This religious turn in American history, reflected in the chapters in this book, is marked by several common characteristics. First, and perhaps foremost, historians are taking religion seriously as a discrete category of historical analysis and are treating religion as they would any other subject rather than using scholarship as a platform to demonize or lionize religious faith. This is in marked contrast to the battles waged by popular writers and public intellectuals over the validity of religion itself. Second, rather than simply assuming, a priori, that religion plays some sort of a role in American history, historians are thoroughly investigating the ways in which religion features in American political, cultural, economic, social, and diplomatic history. Third, the new history is seeking to complicate conventional wisdom about familiar but politically contentious topics such as secularization; pluralism, assimilation, diversity, and tolerance; the separation of church and state; how religion shapes voting behavior; and how it has influenced foreign policy. Fourth, in tandem with nearly all subfields of American history, religious historians are seeking to transform their work into something less parochial, by making it more comparative, international, and transnational. Fifth, and perhaps most analogous to political history, religious historians are seeking to balance a newer and fresh focus on social history methods and subjects—such as "lived religion," civil society, grassroots movements, popular culture, and minorities—with a desire to preserve what was best about the more traditional emphasis on churches, institutions, and elites.
There are of course many good overviews of the relationship between American politics and American religion, just as there is now a vast literature on specific religious aspects of political history. What makes this book unusual is that it provides an overview since the Civil War through a variety of detailed empirical case studies—meant to be indicative and representative rather than definitive and comprehensive. They range from explorations of how religion unexpectedly influenced political economy (as in the chapter by Darren Dochuk) to the complex connections between religious leaders and conservatism and liberalism (for example, in the chapters by Lily Geismer, Alison Collis Greene, Bethany Moreton, and Molly Worthen) to the particular political and social contexts within which religious coalitions took form (detailed in the chapters by Lila Corwin Berman, Edward J. Blum, Matthew S. Hedstrom, and David Mislin). Written by a new generation of historians, the chapters in Faithful Republic blend church history and lived religion and use the fusion to fashion an innovative kind of political history.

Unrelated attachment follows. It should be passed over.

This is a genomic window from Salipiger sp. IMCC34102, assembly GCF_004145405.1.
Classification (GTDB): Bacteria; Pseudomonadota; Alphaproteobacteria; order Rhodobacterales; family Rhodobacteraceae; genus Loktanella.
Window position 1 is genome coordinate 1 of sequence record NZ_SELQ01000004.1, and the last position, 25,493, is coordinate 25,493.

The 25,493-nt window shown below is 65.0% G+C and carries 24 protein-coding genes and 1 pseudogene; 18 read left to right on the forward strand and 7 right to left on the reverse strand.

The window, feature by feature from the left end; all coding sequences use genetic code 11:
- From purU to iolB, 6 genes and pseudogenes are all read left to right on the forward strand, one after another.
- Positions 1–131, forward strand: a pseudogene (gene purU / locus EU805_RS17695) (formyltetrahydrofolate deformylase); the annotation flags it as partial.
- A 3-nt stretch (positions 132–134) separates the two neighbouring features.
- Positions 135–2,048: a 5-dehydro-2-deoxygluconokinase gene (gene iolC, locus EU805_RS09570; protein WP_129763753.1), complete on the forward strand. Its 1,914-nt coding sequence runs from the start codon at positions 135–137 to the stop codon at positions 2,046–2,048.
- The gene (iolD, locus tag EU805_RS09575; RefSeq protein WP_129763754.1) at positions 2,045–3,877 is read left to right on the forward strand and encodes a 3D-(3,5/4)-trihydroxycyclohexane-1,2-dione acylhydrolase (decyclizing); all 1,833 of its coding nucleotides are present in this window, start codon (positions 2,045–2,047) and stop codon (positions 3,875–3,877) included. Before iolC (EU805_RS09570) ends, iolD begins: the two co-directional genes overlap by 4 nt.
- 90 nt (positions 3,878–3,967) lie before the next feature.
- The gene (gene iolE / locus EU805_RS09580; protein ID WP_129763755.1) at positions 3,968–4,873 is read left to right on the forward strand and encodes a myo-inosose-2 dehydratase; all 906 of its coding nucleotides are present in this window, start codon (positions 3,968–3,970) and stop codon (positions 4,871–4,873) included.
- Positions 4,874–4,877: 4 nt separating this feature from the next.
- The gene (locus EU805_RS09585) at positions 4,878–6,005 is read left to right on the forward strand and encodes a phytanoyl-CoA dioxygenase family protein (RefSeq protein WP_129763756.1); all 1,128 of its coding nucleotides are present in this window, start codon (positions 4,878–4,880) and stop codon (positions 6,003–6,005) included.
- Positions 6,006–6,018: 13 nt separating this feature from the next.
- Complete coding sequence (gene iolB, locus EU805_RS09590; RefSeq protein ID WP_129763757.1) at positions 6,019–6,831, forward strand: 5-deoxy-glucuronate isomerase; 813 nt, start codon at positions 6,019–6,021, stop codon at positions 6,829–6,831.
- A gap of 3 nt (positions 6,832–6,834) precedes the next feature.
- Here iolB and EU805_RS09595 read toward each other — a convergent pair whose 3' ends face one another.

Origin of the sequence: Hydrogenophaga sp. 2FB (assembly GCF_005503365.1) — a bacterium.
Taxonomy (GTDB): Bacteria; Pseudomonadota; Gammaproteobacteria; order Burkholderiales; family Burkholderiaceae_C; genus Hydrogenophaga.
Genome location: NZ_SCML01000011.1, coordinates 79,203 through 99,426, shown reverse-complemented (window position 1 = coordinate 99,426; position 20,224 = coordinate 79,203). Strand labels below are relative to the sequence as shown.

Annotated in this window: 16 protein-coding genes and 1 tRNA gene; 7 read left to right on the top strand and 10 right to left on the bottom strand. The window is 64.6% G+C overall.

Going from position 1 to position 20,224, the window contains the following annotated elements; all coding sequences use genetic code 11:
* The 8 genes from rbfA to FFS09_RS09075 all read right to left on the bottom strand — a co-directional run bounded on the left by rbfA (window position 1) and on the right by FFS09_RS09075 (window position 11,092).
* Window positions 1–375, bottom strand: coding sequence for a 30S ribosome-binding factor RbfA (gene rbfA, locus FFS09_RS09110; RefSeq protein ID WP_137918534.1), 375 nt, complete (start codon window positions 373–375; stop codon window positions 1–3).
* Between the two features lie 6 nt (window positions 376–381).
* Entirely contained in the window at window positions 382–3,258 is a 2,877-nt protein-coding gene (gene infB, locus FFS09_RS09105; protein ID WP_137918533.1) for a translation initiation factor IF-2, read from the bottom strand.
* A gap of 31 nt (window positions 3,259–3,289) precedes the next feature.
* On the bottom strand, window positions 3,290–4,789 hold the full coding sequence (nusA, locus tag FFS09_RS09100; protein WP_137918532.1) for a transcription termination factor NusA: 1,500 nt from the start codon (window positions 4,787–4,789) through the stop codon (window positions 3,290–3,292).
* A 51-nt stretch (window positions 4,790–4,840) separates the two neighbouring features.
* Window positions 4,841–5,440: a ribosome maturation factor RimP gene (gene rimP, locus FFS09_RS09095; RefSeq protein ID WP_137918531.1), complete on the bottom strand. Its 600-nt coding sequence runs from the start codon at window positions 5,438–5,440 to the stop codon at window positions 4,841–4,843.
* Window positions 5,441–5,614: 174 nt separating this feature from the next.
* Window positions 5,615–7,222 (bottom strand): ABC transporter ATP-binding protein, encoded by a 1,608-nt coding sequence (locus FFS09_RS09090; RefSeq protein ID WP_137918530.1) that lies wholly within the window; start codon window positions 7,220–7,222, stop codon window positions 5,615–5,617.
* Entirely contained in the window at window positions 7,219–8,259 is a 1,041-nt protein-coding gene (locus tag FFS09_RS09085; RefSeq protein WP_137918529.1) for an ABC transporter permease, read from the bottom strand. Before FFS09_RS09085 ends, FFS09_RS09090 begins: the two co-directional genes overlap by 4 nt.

By adopting this approach, we hope to illustrate the textured richness that has helped give shape to religion and politics and America while also preserving the wide-angle lens of a broad survey. For this reason, we have also defined "political history" as broadly and inclusively as possible, to include ideology, economics, political culture, and social movements as well as high politics. Our individual chapters demonstrate the complexities of historical change over time, but they do so under the same rubric of tracing a religious influence on American public life. Overall, then, we hope that the diversity of the chapters reveals the pervasiveness of religion in American political history.